There are times we tip when traveling in Indonesia. For example, if we have rented a car and driver for the day, we tip the driver at the end of the day. But sometimes instead of tipping we provide our driver with money for lunch. My wife and I usually provide about double the amount for his lunch which allows him to have a better meal. If he wants to pocket the money, he doesn’t use for lunch for other things. This is a nice way of tipping, and it goes a long way, especially when you are using the same car and driver for multiple days.
It’s worth noting that many Indonesians do not have a lot of disposable income, so tipping can be seen as a luxury and is not always expected. Ultimately, the decision to tip or not is up to the individual and their personal circumstances.
- In Europe: Across Europe, tipping customs vary widely. In the UK and Ireland, you are expected to tip in restaurants and pubs. However, the amount you tip is less compared to North America — usually around 10-15% of your bill. In Germany, a small tip of 5-10% is adequate. In France and Italy, tipping is not required, but it is not considered rude to do so if you wish.
- In Africa: Around the African continent, tipping customs vary widely, similar to other parts of the world. However, most African countries generally see tipping as a sign of appreciation. A tip of 10-15% will demonstrate your gratitude for service. You should tip servers, bartenders, tour guides, and drivers.
How to Navigate Tipping When Traveling Around the World
When traveling to a new place, it can be difficult to know how to navigate that country’s customs and tipping practices. Often, countries don’t have a concrete custom around tipping, and what service workers expect varies dramatically around the world.
To help make it less stressful to navigate tipping when traveling around the world, use these tips:
- Research prior to your trip. As you plan a trip to a new country, take the time to do a little research on specific customs and expectations for the areas you plan to visit. You can search online or purchase a guidebook for the country. To make it easier to remember when and how much to tip, create a small note for yourself on your phone.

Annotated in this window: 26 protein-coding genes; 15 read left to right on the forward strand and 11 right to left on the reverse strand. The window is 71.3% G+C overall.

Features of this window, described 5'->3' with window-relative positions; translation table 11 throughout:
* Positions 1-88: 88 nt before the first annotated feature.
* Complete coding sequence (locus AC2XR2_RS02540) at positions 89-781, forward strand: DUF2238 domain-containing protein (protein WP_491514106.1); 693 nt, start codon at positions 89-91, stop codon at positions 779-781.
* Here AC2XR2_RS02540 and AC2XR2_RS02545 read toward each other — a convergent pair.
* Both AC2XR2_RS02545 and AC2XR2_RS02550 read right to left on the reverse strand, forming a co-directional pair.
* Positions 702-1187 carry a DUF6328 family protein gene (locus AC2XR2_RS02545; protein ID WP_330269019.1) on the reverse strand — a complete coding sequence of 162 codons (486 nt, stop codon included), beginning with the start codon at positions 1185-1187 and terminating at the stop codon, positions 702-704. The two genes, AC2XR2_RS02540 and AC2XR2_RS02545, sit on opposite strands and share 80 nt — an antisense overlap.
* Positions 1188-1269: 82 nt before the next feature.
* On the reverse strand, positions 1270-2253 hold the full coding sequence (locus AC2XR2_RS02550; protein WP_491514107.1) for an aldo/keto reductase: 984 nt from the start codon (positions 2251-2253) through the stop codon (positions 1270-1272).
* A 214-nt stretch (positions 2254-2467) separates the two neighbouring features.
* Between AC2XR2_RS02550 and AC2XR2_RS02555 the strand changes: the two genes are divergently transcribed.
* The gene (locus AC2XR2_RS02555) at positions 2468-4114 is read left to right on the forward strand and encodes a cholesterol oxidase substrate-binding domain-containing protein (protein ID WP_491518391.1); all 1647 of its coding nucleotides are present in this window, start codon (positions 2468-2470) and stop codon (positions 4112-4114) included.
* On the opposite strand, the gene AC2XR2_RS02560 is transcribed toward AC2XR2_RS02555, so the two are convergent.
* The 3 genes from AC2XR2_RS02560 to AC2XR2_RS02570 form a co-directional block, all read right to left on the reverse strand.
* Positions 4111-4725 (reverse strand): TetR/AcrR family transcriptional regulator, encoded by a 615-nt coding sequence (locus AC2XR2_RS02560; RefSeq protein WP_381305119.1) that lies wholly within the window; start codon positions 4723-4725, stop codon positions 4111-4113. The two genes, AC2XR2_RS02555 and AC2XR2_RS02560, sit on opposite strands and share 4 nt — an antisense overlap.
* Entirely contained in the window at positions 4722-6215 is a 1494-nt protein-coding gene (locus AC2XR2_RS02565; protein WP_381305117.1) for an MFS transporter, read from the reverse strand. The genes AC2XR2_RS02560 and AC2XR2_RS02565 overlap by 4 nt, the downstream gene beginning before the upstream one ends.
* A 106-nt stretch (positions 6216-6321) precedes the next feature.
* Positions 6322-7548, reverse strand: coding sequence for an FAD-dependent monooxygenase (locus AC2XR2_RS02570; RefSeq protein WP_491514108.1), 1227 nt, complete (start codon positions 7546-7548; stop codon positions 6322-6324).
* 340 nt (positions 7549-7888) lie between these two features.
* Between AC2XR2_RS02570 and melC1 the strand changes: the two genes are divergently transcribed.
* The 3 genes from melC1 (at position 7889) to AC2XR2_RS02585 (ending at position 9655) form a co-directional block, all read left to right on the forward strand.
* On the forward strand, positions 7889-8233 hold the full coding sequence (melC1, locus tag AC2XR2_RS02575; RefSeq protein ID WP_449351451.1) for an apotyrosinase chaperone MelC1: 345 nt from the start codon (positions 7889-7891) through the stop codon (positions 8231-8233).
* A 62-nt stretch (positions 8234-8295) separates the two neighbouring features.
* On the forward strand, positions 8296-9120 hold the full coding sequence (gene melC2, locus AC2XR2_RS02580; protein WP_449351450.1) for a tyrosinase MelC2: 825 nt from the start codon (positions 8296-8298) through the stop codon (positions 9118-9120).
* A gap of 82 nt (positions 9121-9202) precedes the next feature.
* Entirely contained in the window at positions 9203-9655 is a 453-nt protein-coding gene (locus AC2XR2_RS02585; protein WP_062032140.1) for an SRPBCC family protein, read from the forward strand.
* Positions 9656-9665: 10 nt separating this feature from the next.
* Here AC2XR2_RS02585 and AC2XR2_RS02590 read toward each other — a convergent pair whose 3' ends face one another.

- Ask the locals. When you arrive at your destination, if you still aren’t quite sure what the expectations around tipping are, take the time to ask your hotel staff or another local resident for advice. Locals will be happy to share their customs with you and ensure that the information you have is accurate and up to date.
- Pay attention to what other people are doing. If you don’t have a chance to ask someone about tipping customs, try to pay attention to what the locals are doing. If no one is tipping, it probably isn’t expected. However, if everyone is leaving a tip, it might be considered rude to not do so.
- Stay flexible to the situation. Tipping customs around the world clearly differ, but they can vary even within a country. For this reason, it’s important to stay flexible and adjust your tipping according to where you are and what others are doing.
- Carry small bills. Make sure you have small amounts of the local currency on hand. This will allow you to easily tip service industry employees throughout your journey.
- Read your bill carefully. In some countries, service charges are added directly to your bill. Look for a service charge or gratuity on your bill. If it’s already been included, you don’t need to tip on top of this amount unless you want to show extra appreciation for your server. If you aren’t certain, don’t hesitate to ask.
- Be generous. Ultimately, tipping is about showing your appreciation to someone who offered you a service. Unless you are in a country where it is explicitly rude to leave a tip, be generous with your tips. If you aren’t sure what amount to tip, opt for a general 15-20% guideline. Remember that in many places that you visit, service workers are earning a minimum wage. A tip can go a long way in helping these hardworking individuals.